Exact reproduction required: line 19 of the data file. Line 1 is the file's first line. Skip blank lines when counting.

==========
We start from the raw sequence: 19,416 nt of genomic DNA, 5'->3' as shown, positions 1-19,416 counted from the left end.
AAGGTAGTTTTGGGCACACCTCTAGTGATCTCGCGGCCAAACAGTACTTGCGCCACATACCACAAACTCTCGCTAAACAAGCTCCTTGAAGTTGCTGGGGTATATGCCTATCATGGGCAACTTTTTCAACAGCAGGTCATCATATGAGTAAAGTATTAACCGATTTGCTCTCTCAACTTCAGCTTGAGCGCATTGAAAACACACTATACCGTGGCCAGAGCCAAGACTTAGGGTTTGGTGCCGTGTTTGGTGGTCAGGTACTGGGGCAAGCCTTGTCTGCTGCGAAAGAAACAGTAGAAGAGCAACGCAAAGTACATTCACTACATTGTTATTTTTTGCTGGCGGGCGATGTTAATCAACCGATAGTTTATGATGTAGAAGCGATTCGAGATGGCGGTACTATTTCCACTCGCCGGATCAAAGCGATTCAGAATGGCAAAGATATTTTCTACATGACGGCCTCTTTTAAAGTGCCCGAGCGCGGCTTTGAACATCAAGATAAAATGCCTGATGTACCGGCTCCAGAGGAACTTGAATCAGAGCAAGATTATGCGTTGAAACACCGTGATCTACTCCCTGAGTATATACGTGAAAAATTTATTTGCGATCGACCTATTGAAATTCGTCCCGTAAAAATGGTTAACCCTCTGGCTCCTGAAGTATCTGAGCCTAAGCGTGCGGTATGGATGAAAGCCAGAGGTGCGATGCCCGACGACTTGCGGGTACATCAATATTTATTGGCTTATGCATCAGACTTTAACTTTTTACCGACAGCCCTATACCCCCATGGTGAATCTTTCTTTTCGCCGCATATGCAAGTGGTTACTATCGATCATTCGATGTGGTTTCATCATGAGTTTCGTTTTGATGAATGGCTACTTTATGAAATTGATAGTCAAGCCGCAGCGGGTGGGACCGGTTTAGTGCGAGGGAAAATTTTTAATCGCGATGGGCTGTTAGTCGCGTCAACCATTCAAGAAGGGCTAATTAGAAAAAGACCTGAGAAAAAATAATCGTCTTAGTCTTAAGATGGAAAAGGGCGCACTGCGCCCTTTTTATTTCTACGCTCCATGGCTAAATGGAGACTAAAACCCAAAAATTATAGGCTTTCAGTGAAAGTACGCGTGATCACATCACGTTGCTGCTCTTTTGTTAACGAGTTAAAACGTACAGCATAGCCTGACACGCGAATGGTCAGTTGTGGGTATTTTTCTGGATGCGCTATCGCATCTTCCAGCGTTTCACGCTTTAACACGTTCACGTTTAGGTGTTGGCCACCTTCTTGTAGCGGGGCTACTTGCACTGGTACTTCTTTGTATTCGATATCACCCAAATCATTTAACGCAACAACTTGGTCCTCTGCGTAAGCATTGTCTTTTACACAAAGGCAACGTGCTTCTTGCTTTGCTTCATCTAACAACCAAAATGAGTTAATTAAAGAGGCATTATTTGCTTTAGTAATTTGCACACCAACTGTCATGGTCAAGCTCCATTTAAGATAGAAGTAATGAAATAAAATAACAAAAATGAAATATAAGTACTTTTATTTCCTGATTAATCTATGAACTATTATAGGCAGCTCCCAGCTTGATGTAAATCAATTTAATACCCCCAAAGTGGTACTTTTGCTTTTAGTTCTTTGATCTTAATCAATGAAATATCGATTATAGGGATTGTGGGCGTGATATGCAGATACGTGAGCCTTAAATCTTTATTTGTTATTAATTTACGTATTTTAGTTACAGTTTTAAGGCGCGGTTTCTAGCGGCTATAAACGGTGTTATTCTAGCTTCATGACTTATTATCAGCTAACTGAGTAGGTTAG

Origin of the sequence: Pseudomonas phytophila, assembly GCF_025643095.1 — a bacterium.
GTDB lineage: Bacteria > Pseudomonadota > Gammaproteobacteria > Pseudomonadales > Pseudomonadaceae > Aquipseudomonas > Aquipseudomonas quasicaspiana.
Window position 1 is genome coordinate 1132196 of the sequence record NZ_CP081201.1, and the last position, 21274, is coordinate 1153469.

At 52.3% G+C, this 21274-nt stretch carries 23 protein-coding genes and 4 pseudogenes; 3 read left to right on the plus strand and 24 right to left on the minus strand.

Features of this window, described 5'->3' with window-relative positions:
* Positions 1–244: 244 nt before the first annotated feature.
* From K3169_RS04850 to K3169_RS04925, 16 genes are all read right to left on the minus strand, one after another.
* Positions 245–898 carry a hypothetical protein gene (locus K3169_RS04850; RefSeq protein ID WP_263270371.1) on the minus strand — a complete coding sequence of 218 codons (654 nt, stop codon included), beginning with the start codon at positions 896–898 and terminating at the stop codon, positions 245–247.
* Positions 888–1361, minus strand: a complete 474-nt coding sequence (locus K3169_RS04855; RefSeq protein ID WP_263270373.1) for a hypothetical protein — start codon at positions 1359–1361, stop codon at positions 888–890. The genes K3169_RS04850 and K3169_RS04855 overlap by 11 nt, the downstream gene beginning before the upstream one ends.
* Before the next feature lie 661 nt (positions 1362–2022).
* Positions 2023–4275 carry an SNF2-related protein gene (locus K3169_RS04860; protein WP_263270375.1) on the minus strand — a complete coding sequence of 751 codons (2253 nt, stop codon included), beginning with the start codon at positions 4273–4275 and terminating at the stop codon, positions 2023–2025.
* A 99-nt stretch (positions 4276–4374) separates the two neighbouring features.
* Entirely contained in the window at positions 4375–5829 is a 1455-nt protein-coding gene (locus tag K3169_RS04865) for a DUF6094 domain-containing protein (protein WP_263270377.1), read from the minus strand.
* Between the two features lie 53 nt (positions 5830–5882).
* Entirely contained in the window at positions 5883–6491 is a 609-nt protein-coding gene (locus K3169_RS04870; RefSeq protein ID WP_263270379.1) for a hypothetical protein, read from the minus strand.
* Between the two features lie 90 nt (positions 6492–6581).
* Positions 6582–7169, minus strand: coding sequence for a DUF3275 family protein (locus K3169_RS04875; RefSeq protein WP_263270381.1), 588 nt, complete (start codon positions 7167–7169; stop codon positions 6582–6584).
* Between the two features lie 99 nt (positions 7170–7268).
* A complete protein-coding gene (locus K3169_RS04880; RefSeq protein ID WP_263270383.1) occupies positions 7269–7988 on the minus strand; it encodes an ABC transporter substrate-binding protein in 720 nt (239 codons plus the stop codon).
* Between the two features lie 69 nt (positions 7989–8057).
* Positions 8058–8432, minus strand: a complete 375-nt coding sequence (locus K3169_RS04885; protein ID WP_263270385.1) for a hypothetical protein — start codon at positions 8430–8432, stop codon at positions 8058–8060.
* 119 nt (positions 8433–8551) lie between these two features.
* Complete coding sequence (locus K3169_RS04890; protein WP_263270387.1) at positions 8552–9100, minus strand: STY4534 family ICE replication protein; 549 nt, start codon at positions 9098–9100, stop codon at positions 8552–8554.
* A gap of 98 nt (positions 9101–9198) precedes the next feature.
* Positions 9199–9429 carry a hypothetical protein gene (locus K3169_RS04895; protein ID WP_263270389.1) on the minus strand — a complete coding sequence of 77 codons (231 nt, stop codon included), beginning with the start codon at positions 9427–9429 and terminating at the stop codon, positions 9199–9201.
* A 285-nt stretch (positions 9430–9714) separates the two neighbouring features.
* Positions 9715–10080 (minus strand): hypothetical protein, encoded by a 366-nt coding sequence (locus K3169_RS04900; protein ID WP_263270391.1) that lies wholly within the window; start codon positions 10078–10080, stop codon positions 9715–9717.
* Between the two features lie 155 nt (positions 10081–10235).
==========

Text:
* Positions 6582–7169, minus strand: coding sequence for a DUF3275 family protein (locus K3169_RS04875; RefSeq protein WP_263270381.1), 588 nt, complete (start codon positions 7167–7169; stop codon positions 6582–6584).